Day 32A overall, Day 25 afloat, Lake Bay to Petersburg

Pictures: Wrangell Narrows and the view coming out of the narrows and into Petersburg. It took my breath away!

Blog Reader, Blog Reader, Blog Reader, a tricky day on vessel Domino and Tammy here at the Blog. No one sleeps today—-Today we navigate from Lake Bay through Kashevarof Passage into Clarence Strait then Sumner Straight. We will will see Midway rock and then enter the Wrangell Narrows from Deception Point to Petersburg. We will travel 50 NM through 21 NM of narrows facing larger ships and opposing vessel traffic, 63 range markers and buoys, tidal flats, flooding tides and barges under tow with log booms. With any luck the weather will be our friend today and we will not have to fight with rain, wind and ocean swells as well.

Kevin Monahan, the author of “Local Knowledge” helped us tremendously during the flotilla. He is a wealth of useful as well as local knowledge. Maybe he should name his next book Useful knowledge and make it a short radar lesson, navigation lesson, etc. I think I will write him about that! If you are reading this Kevin give me a call and help you write that one! Anyway, Kevin recommended that we write out all the markers that we would have to spot through the narrows. So the night before I sat down with a map of the narrows and the log and wrote out all markers on the map that we would need to navigate around, through or use as range markers. Once I was done with the list Andrew and I went over the map and the list and made sure that I captured everything. I admit that I was more than a little nervous after I saw the three page, 63 item list. So the list was set up so that I could quickly read across the item and know the color (red or green), range marker, buoy or a hazard marker. The idea was for me to stand watch with the binoculars and call out the markers as I saw them ahead and give the captain directions. It sounded like this Red “1”- right or Green “2” left, etc. Each Buoy is numbered and if the buoy is red then you have to stay to the right of the buoy, if the buoy is green then the safe water is to the left of the buoy. Sometimes a marker or buoy is a range marker which means you have to line them up and keep them behind you aligned one on top the other until you get out of the channel. Those range markers usually mark a channel that is deep in the middle and you want to stay in the deep safe water and not feather to the right or left and hit shallow water or a reef.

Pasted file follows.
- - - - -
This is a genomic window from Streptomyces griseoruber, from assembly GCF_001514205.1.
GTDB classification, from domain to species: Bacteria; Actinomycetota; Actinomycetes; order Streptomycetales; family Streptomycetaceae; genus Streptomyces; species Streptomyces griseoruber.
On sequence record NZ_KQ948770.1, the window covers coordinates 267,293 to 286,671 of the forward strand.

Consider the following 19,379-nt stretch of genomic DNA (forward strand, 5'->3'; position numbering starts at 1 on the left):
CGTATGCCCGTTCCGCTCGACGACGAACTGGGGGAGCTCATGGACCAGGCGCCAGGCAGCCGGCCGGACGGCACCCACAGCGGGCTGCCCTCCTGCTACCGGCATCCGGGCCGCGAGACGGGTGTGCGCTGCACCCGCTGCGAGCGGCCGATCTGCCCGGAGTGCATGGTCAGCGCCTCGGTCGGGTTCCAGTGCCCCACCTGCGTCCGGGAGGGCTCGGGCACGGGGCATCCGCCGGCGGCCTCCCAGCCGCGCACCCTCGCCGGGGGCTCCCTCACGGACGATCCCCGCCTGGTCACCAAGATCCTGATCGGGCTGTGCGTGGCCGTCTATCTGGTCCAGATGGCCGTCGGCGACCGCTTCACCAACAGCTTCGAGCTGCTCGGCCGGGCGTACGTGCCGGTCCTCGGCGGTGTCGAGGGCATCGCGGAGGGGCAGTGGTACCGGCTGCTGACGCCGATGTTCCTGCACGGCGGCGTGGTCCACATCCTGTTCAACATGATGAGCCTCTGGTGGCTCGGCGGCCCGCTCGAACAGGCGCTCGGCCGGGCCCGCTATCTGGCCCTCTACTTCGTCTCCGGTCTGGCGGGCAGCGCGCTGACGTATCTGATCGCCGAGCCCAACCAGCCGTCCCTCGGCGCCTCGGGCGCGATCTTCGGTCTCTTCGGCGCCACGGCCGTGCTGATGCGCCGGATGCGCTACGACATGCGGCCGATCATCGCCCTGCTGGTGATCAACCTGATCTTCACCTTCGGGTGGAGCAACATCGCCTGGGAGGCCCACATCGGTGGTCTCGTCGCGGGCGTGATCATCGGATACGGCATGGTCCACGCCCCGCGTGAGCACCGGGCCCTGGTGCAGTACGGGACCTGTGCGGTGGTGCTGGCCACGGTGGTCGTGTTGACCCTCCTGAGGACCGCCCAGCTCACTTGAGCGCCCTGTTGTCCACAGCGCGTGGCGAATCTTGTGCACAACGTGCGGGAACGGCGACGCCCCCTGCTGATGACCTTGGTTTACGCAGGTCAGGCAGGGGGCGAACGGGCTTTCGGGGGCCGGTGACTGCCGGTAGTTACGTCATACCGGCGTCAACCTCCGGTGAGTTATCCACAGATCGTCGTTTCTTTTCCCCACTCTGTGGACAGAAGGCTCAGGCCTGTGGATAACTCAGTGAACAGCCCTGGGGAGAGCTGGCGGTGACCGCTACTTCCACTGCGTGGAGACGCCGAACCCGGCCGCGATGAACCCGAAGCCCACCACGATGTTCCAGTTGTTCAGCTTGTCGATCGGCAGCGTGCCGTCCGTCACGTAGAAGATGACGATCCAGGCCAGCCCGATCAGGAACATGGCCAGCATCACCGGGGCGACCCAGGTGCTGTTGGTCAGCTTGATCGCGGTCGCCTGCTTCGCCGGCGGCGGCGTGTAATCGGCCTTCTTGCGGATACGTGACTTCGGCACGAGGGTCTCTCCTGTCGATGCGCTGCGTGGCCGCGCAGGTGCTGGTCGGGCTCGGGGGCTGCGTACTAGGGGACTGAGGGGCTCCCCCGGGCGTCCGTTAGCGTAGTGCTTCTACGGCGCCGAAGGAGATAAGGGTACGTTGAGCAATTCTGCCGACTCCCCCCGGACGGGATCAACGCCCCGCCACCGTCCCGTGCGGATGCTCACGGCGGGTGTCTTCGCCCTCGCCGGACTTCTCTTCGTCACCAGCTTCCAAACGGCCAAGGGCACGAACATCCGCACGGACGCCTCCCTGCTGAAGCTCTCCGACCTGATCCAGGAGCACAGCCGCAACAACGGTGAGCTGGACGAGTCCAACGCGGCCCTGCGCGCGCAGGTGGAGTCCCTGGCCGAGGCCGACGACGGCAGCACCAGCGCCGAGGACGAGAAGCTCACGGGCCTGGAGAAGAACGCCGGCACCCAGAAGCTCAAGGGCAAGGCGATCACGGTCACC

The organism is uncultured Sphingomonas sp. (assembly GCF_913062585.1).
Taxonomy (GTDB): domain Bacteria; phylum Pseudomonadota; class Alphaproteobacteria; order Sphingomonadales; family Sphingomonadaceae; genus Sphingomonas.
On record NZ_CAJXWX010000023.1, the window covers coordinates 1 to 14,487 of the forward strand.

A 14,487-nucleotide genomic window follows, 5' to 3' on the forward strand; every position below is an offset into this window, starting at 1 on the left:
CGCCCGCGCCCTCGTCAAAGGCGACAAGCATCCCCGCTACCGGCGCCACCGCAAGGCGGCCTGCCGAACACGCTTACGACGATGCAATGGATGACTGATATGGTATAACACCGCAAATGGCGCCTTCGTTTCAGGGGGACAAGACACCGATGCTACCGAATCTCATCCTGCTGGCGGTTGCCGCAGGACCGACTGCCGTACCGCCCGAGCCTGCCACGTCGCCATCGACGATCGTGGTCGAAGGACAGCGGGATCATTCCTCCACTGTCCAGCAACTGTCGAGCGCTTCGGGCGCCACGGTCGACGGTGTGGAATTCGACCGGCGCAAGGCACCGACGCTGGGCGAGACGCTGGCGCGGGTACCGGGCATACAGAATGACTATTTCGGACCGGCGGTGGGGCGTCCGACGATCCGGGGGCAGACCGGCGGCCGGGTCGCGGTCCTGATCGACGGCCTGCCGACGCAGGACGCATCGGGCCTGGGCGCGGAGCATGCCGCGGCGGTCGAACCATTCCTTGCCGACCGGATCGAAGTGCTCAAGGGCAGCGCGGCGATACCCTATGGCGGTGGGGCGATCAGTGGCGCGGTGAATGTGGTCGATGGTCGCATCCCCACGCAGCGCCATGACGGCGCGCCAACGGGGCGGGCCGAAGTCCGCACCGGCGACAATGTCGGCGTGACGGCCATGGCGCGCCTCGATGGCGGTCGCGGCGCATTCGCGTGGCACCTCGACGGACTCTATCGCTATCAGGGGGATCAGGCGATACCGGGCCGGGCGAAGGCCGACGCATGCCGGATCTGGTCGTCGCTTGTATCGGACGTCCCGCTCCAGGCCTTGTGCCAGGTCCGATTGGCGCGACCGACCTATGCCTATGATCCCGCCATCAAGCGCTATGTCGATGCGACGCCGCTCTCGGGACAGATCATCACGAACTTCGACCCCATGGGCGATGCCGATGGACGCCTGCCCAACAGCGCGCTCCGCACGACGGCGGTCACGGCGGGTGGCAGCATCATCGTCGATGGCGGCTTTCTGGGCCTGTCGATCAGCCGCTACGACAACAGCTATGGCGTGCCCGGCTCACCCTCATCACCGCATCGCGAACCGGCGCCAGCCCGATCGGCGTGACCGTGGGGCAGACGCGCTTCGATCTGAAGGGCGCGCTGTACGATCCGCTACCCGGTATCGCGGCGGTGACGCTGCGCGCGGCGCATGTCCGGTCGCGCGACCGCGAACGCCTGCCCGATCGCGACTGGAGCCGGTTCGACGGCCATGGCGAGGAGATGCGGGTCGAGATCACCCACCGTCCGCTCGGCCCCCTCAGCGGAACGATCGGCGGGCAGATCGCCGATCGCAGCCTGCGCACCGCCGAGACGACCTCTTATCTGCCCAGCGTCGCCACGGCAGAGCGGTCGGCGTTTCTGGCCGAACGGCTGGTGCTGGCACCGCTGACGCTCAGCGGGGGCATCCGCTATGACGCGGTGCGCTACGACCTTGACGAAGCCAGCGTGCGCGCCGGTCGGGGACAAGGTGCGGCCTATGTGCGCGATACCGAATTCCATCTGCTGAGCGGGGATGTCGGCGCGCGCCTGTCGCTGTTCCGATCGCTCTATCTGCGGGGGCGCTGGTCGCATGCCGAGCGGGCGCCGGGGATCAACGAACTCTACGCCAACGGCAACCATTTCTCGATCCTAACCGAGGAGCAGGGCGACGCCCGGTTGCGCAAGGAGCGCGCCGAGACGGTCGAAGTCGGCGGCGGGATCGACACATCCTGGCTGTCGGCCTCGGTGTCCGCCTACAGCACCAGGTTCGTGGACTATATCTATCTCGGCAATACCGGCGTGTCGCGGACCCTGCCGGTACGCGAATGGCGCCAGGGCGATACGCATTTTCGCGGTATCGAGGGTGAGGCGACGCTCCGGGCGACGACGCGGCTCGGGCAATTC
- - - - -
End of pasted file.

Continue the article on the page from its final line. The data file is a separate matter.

I thought the day was going to be a hair raiser but we just worked together and made our way down the list. We actually had fun calling off the marker numbers to each other. We took turns at the helm while the other spotted the markers ahead with binoculars. We used my chart to determine which channel marker we were seeing and what we had to do at that marker. We started between December Point and Deception Point and spent most of the day working our way through the markers and late in the day we popped out into Papkes landing. We got to Papkes by 5:24 against a plan of 5:30 so that was almost exact. The reason that we needed to get there at a specific time was because the tide then turns around and runs back out to the ocean. So the idea is to get a push on way in from the incoming tide and a pull on the way out. Imagine trying to go in on a push and be running against a 2-3 kts in a boat that only goes 6 kts. Not only would it take forever and waste a lot of fuel it could be dangerous in our case in these specific narrows.